Set or display the command search path.
When you type an executable filename at the command prompt (as opposed to an internal DOS command), Windows starts by looking in the current directory for a file that matches. If no matching file is found, Windows then looks in a series of other folders — these folders are known collectively as the path or the command search path.
path statement is used to define additional
directories to be included while searching for files. The path
consists of a series of absolute directory pathnames, separated by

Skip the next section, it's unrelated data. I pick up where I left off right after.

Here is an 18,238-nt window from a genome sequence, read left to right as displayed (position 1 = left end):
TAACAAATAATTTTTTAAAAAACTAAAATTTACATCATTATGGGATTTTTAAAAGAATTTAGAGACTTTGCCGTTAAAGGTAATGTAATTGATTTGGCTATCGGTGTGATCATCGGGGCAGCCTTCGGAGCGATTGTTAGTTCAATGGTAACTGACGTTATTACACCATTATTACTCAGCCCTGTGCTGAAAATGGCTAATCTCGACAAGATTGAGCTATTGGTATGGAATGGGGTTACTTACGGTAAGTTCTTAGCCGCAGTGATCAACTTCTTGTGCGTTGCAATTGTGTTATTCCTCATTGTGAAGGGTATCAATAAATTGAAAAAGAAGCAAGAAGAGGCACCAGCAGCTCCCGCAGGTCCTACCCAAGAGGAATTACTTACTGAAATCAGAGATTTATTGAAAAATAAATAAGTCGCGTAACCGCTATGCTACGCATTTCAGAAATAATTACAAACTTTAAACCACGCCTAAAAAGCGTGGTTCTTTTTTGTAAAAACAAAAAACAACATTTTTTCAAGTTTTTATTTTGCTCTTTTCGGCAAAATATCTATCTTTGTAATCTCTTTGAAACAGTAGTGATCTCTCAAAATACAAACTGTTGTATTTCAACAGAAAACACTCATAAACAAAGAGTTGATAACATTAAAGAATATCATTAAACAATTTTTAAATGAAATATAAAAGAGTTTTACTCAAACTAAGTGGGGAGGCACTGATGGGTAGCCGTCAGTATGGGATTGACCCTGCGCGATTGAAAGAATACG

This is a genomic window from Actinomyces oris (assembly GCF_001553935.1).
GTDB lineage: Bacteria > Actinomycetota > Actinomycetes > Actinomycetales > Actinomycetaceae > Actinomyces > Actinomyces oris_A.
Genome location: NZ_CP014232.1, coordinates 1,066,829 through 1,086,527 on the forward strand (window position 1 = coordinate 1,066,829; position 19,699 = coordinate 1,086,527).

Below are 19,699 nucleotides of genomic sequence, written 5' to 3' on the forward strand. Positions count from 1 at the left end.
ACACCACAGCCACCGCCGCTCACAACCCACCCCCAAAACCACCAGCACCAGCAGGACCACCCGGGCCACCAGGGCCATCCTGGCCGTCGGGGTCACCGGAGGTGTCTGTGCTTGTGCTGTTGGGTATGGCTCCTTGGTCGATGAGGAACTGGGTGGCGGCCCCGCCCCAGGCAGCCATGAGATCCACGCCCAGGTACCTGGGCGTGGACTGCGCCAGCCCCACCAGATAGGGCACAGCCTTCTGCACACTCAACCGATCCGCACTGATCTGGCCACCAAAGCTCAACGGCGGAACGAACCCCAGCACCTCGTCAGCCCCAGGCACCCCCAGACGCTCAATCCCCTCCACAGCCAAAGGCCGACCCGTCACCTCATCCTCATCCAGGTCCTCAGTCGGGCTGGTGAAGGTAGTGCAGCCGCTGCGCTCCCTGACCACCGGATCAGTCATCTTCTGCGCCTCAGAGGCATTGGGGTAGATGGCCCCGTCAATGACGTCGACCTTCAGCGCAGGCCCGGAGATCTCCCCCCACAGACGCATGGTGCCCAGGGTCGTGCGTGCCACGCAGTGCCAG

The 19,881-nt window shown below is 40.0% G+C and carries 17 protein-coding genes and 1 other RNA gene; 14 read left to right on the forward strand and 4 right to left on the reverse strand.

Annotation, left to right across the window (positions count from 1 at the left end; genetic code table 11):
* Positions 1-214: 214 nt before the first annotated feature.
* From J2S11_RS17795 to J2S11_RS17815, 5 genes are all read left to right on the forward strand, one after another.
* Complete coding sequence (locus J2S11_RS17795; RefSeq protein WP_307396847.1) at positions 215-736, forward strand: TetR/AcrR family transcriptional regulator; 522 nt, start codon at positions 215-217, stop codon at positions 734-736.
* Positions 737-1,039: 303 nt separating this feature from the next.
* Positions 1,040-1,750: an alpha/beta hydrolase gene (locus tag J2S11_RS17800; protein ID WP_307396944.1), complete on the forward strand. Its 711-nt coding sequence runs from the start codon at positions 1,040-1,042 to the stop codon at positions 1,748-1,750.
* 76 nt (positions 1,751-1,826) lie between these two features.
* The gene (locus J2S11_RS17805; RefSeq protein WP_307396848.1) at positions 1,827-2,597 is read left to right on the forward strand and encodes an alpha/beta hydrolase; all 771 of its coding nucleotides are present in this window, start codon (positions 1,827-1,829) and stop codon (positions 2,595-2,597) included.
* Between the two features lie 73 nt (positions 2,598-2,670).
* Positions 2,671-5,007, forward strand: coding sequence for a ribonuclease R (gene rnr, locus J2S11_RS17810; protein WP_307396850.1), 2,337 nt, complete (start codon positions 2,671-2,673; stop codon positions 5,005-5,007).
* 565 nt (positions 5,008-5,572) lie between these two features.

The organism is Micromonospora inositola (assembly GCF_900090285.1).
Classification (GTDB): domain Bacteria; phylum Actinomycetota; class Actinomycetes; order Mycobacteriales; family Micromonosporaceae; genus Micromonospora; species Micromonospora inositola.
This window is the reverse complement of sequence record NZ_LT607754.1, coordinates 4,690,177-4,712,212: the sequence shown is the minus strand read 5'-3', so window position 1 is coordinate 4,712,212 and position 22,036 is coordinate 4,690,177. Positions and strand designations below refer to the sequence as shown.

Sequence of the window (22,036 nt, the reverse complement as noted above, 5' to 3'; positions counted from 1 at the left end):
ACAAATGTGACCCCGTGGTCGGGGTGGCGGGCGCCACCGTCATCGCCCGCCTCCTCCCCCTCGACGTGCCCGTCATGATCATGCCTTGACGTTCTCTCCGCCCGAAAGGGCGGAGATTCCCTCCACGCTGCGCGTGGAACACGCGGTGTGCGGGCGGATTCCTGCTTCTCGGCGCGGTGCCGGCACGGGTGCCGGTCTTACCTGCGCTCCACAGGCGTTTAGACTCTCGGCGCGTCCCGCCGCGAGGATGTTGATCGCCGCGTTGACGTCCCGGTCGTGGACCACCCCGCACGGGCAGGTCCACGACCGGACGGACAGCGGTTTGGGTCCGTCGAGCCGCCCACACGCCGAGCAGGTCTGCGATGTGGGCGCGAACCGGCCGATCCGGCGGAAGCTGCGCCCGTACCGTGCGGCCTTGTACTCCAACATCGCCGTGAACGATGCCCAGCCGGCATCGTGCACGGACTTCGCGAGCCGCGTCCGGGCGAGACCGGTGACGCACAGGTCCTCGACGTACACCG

semicolons. No spaces should follow each semicolon, and there should
be no semicolon at the end of the statement. If no drive letter is
specified, all pathnames are assumed to be on the boot drive.
path without any arguments to display the
current command search path. The default path in Windows XP is
When you type the name of a command, DOS looks first in the current
directory, and then in each successive directory specified in the
path. Within each directory, it will look for executable files by
their extension in the following order:
searches your path for certain other file types (i.e.,
.ocx) as well, although most
cannot be executed from the command line (see Notes for more
Specify the directories
d:\Tools in the path:
path c:\stuff;d:\tools ...